Let’s Be Upfront About Down Payments

Did you know that your down payment is one of the most essential parts in buying a home?

Let’s start with lenders.
Most lenders today deal with conventional financed loans.  This means that they require some down payment before they approve the mortgage, which always ranges. It can rise and fall, depending on different factors such as credit, income, and the specific lending program involved.

The Average Amount
According to the MortgageCalculator.org, the benchmark figure for a down payment is 20% of the actual home value. To make financial matters a little more unpredictable, the Home Buying Institutes estimates the range for an average down payment to be between 0 to 20%. Unfortunately, there are no official stats that show the average down payment of homes these days.

Paying More
For individuals with bad credit, lenders may ask for a larger down payment or upfront fee. It could even surpass the 20% mark. In fact, according to the MarketWatch, those who have a credit score of 660 to 680 can have lower down payments. If the score is even lower than this mark, there is a strong chance that the required amount will increase. Needless to say, if the down payment is bigger, the terms are shorter and the interest rates are lower.

Paying Less
For those with a great credit score, there is good news. The interest rates are lower, and for some, lenders will even ask for a smaller amount on the down payment. How do you get a lower down payment? Well, you can agree to pay the mortgage insurance, which protects the lenders in case you default on the loan.  But the downside is that monthly loan payments may increase.  However, lenders often remove the insurance once 20% of the loan is paid.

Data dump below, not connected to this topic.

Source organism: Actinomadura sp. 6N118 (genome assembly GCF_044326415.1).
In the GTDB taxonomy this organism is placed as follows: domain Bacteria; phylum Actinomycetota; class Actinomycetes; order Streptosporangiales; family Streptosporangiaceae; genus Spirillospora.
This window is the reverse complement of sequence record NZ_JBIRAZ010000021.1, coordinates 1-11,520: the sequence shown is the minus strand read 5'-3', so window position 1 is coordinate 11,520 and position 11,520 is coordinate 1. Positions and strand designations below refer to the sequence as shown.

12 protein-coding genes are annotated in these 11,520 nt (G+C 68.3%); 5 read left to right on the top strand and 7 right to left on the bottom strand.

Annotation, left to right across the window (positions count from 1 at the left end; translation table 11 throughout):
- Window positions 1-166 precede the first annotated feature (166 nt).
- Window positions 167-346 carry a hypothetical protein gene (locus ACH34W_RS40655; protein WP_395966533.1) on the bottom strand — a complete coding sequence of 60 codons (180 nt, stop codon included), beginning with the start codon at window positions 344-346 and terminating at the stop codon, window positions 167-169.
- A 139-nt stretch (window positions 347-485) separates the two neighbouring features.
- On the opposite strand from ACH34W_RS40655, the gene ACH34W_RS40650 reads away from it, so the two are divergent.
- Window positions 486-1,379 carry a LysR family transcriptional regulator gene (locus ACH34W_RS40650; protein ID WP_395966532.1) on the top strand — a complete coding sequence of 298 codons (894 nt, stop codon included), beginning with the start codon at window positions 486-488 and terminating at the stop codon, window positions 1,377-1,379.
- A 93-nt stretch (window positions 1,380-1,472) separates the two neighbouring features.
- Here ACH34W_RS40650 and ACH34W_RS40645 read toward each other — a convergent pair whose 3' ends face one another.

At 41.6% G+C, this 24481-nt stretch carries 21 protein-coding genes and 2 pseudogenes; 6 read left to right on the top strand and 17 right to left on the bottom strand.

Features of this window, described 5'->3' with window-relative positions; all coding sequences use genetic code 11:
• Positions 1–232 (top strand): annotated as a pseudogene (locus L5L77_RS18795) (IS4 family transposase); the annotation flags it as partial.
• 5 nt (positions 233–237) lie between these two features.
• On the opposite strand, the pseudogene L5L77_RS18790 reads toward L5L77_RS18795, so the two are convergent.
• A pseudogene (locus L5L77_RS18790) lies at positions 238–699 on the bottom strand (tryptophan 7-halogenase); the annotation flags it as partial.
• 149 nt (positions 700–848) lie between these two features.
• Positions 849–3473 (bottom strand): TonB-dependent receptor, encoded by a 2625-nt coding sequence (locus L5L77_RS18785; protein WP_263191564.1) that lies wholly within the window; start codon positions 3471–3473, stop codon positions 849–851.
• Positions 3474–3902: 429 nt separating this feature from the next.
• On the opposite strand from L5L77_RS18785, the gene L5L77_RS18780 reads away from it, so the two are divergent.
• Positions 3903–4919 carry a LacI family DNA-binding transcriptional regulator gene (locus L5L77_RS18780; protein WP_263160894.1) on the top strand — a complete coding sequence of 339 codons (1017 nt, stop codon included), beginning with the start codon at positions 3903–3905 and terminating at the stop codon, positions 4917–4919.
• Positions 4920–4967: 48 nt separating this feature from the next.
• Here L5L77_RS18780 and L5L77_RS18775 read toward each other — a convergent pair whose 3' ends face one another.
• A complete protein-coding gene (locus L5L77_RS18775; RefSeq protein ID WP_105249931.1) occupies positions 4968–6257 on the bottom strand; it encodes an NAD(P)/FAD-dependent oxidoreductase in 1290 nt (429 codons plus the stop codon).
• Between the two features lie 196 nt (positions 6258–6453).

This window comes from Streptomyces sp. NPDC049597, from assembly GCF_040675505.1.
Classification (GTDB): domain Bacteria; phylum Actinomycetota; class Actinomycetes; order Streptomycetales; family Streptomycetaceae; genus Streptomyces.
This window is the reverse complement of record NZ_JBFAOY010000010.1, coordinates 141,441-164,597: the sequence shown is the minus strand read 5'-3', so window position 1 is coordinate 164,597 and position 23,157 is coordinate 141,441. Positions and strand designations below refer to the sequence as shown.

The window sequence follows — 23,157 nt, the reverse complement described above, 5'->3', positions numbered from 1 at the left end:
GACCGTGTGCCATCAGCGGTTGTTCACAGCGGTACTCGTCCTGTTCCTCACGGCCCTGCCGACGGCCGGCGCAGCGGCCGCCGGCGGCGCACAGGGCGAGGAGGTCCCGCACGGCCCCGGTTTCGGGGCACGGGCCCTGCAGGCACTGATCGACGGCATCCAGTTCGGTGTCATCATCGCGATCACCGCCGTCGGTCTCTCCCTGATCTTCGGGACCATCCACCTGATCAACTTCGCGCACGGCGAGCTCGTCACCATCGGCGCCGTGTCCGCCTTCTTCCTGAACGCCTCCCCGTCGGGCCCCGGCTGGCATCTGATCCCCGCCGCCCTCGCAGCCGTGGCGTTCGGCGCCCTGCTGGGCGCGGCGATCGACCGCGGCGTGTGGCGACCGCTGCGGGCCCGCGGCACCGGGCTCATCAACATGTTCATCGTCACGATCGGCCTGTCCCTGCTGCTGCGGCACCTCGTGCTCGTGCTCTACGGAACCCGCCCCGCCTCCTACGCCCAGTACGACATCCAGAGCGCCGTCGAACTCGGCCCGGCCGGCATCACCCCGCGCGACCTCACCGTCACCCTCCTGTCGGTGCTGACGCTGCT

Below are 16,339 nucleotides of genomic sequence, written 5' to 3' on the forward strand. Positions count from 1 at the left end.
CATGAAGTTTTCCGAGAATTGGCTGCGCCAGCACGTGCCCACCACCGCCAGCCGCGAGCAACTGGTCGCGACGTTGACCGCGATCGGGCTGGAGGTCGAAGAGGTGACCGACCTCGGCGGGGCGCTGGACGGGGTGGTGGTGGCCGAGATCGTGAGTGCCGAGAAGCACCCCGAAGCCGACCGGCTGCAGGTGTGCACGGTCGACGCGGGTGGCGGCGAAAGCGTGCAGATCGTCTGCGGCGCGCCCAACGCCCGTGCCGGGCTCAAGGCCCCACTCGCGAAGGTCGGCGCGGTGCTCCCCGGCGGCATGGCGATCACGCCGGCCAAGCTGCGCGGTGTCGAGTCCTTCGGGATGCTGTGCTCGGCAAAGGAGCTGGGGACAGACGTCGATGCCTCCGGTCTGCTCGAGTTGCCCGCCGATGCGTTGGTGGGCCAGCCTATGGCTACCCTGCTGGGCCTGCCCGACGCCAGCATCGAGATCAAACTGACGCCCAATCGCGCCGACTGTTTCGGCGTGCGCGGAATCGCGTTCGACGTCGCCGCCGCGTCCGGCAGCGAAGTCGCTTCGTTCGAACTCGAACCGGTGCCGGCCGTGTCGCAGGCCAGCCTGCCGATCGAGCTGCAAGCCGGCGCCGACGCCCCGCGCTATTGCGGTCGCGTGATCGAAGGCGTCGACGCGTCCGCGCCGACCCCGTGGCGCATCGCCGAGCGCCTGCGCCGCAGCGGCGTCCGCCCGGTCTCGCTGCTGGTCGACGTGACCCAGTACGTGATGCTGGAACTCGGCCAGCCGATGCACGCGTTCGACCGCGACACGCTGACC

How to Save
Saving money can be hard to nearly impossible, but with a goal in mind, you’ll be able to note how much to save and for how long. Yahoo Finance suggests that you determine 28% of your gross monthly income, the amount recommended for the entire house payment, which includes the principal, interest, taxes, mortgage and home insurance, etc.

Your Options
Most of you are probably confused as to how much you should save for the down payment on a new house, or what kind of down payment to take. There are actually several options, and each of these comes with pros and cons. However the best choice would be a family loan or a gift, giving around 20% of down payment. Through this, private mortgage insurance will be avoided, which always comes with an added fee, especially when you borrow about 80% of the home’s value.

But a gift will always be better than a loan. A family loan will somehow be counted against you when it comes to debt load. It will make it more difficult for you to avail or qualify for a mortgage. Yet when it’s a gift, it will not count. But of course, gifts should always be documented, particularly the source the gift. An example for this is a parent’s account.

As for a loan, proper documentation should be noted. The term or length should be at least 5 years and there should be a payment schedule. A minimum amount of interest should also be charged, to keep it from being a gift, according to the IRS. As of the moment the rates are quite low. In November, the rate was just around 0.89% annually for a loan term of 9 years.

Bottom Line
Whether you’re saving or thinking about saving, the previously mentioned items might end up saving you from some financial stress and lead you to your dream home!

Moving? Know the value of your home …